Top Tips from the Team: how to mediate a Calm Christmas…

Whatever your plans are, it can be a stressful time – we know that well, here at Calm Mediation. This year, we’ve put our thinking caps on to come up with some strategies to help you mediate during this emotional time.

Yes good people, at Calm Mediation we’re about to close for the season of joy: for celebrations and New Year sparkles. We all have much to look forward to, whether it’s a quiet break in one’s own company, with family and friends or amongst strangers, these mediation micro-skills are sure to help.

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Behold the power of ‘Open Questions’

Open questions can be extremely powerful and even transformative during mediation. There are two criteria that makes a question an open question:

  1. no suggestion is being made
  2. it is almost impossible to answer it with just a ‘yes’ or ‘no’

If you are identifying more with the grinch rather than merry elves this season, why not try these questions on for size:

  • What could you do to acknowledge your gloominess?
  • How could this be combined with the realities of Christmas festivities?
  • If you were to ignore Christmas all together, how would that make you feel?

Asking open questions, and closed ones at the appropriate times, with an honest curiosity can help explore emotions and discover new solutions. Open questions can help you in any mission; to come up with present ideas or mediate food or venue choices.

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Focus on ‘Shared Goals’

Aside from heavy shopping pressures, Christmas is a time for warmth and fun, with families, spouses, children, neighbours, friends new and old.

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All different people and personalities will gather together, with their varied life experiences, temperaments, needs, goals and stretch goals that may be unknown to others. ‘I’ll enjoy Christmas without feeling stressed or stressing others.’; ‘I’ll keep politics off the kitchen table even if there is a chance to put others right’; ‘I won’t comment if someone’s having more than their fair share of potatoes.’ Luckily, there will be some amicable shared goals that can be voiced and agreed, even if they are temporary and directly connected to having a sane time during the festivities.

The Christmas Dinner is the most obvious shared goal.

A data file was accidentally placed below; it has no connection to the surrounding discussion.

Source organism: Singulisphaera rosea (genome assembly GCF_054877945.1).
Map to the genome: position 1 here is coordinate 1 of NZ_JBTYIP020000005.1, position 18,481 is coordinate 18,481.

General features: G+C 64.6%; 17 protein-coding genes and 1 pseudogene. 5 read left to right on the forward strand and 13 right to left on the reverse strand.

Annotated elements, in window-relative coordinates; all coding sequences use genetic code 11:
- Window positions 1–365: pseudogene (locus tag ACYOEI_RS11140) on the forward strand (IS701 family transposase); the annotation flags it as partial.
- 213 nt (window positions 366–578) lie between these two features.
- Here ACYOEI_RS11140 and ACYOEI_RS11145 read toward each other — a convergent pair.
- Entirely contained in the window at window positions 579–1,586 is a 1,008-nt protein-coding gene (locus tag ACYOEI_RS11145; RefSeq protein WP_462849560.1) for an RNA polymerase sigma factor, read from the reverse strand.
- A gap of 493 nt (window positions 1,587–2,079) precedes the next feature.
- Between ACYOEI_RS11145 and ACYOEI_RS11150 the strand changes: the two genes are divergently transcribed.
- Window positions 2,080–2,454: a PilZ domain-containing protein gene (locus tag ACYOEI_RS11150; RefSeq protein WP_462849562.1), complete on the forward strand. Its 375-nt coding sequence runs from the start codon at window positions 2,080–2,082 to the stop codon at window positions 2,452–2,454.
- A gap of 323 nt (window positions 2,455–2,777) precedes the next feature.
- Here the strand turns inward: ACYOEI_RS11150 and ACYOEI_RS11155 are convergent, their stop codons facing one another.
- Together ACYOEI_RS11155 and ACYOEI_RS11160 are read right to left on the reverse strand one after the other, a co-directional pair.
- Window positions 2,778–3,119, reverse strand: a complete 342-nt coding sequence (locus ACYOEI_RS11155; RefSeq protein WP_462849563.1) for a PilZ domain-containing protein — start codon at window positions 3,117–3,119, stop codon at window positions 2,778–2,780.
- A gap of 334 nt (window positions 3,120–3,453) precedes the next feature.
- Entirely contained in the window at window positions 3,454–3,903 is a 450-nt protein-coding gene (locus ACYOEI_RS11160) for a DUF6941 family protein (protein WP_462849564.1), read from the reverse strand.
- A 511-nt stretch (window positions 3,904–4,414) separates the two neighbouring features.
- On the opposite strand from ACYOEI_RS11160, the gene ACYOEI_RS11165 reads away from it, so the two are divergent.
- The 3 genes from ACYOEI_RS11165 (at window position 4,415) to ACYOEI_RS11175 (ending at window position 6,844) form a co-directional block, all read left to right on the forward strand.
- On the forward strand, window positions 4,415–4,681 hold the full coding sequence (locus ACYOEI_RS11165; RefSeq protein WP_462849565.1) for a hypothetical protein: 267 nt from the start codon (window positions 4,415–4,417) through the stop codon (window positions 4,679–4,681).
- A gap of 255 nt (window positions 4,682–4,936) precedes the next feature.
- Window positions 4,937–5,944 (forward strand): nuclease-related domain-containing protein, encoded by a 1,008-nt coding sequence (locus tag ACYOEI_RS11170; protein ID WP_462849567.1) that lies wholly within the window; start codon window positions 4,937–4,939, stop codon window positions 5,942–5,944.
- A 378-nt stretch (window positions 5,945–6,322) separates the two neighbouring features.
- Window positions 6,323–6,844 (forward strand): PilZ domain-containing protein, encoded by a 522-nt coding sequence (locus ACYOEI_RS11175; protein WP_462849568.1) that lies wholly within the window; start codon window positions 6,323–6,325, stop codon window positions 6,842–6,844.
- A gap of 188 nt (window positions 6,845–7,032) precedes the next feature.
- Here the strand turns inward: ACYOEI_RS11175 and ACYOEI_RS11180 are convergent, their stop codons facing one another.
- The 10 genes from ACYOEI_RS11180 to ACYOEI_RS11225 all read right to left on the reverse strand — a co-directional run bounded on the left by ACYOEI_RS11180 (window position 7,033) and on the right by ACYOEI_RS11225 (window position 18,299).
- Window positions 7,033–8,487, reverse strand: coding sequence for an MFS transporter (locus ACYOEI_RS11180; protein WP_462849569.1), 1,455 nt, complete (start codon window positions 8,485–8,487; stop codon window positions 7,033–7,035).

Buying for it, helping prepare it, clearing up after. Entertaining the children with games is another goal. Asking what would be useful towards the shared goal can help, regardless of any underlying differences. And should those surface, again, life and mediation skills can help. Why, is that a well-intended shoehorn you see right before your eyes? Yes. Yes, indeed, it is.

When someone fudges up. Name it.

During the holiday period, differences in opinion are inevitable. As mediators we have learned to anticipate these. Not every situation needs to be commented upon.

And as in mediation, it is often helpful to name what is right before our eyes. Done with kindness, diplomacy and genuine curious observation, it can be a shortcut to the next stage of effective communication rather than leading to embarrassment.

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Be aware, discretion and accepting different perspectives may be harder in a familial context. But remembering that each person has a viewpoint, which is validated with their own reasons, may help you remain open to other possibilities.

Example: Someone has gone vegan, they arrive for a festive meal but find there is NOTHING that they feel they can eat. Hunger combined with feeling excluded is not easy on anyone yet, a vegan version of the Christmas dinner may seem a ridiculous notion or burden to one family member. Yet, for whose benefit the effort should have been made, it would have been a heart-warming gesture of respect and acceptance of them and their choices.

When Calm Mediators plan their feedback they go through the following questions:

a) What did they do?

‘You didn’t let your family know I am vegan.’

b) What was the impact?

‘This meant they did not know to make anything specifically for me that didn’t have meat, fish, eggs or dairy. I am still hungry and it’s Christmas, so everywhere is closed. I can make myself something, but I feel upset that I have to do that. I also feel hurt because your not telling them means to me that perhaps you don’t think me important enough to be considered in planning such a big family dinner. I feel hurt and humiliated.’

c) How would you like them to do it differently next time?

‘I would like you to help me understand why you didn’t let your family know. And next time, I would like you to let people know, or ask me to let them know if there is any confusion.

In the family context I would side with saying ‘less rather than more’; you can always explain yourself further, but you cannot un-say things. Said lightly without too much emotion, this approach should open up room for further discussion and a better understanding.

Even if you don’t say anything on the day, consider saving yourself a memo for 11 months in the future using your calendar, to help you avoid the same pitfalls next year.

In conclusion

I hope you can see how transferable these skills are; whether it is home, work or a family situation, they can bring value. But nowhere more than in relationships that are most important to us.

The entire team here at Calm Mediation wishes you all a very happy Christmas and looks forward to our conversations in the New Year.

We would be thrilled to hear from you about your own tips and stories – drop us a line on

This article was written with the invaluable help of Nina Joshi Ramsey who is a Writer, Speaker and Coach.